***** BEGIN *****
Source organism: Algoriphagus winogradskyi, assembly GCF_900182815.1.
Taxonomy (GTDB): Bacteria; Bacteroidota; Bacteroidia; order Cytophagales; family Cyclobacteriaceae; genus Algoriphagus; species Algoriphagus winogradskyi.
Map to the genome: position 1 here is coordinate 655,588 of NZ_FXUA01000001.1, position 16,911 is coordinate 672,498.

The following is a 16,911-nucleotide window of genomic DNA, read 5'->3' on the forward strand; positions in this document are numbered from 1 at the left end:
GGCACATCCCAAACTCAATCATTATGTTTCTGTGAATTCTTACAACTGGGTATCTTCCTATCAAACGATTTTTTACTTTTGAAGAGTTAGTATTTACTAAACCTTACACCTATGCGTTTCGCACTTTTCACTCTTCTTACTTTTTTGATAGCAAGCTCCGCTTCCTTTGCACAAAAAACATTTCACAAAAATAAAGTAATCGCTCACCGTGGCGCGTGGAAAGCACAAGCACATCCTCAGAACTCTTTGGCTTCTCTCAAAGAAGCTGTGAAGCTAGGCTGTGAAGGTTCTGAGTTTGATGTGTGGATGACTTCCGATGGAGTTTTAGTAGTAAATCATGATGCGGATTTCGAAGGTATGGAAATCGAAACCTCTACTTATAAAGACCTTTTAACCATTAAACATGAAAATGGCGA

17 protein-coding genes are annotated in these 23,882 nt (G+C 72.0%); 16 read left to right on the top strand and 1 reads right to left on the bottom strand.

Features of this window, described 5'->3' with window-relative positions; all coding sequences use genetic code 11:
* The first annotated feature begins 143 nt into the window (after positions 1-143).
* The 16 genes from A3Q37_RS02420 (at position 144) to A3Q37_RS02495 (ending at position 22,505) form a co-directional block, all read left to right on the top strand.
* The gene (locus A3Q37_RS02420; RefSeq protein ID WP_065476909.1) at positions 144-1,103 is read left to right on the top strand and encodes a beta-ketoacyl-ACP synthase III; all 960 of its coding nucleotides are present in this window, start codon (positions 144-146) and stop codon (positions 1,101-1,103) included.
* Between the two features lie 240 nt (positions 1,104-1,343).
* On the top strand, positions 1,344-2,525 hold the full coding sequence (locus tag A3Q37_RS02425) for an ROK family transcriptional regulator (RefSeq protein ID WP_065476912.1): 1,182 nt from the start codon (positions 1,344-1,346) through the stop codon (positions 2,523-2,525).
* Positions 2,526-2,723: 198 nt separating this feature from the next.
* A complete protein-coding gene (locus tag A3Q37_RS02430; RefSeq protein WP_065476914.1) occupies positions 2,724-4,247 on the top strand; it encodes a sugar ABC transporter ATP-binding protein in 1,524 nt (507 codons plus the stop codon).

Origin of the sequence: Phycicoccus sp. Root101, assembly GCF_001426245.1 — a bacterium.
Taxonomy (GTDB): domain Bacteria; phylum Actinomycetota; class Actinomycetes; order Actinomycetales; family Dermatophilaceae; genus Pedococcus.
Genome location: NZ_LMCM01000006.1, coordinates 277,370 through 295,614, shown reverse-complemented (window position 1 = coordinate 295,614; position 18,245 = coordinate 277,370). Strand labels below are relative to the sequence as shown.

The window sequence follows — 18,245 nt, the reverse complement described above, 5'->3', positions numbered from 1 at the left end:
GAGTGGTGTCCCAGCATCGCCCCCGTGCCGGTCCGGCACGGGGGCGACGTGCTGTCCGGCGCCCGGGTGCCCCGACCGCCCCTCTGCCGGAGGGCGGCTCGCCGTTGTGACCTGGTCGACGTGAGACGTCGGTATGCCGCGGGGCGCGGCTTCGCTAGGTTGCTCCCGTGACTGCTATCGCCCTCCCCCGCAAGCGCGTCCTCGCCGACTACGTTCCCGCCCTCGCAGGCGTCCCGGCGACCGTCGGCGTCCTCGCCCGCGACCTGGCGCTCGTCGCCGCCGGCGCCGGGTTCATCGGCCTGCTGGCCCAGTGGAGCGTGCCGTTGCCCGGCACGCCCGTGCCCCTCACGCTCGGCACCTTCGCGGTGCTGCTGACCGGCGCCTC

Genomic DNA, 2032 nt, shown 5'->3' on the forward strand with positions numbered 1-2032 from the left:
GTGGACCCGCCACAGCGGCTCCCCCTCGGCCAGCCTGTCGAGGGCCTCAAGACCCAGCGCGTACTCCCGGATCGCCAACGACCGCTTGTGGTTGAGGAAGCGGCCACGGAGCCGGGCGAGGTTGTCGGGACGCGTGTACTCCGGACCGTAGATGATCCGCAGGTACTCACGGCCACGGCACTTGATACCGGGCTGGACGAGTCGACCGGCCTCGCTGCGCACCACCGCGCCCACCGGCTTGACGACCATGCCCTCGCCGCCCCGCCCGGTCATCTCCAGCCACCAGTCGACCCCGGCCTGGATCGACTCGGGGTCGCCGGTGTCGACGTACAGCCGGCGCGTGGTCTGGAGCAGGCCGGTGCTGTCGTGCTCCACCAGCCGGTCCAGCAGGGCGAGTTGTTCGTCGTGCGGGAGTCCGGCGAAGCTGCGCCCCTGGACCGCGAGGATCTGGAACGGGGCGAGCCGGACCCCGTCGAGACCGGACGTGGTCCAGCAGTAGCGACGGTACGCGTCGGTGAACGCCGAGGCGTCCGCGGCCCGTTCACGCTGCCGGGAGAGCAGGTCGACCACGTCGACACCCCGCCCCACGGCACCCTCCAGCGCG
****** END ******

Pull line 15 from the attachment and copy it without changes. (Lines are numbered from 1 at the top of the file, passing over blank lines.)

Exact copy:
Origin of the sequence: Phycicoccus sp. Root101, assembly GCF_001426245.1 — a bacterium.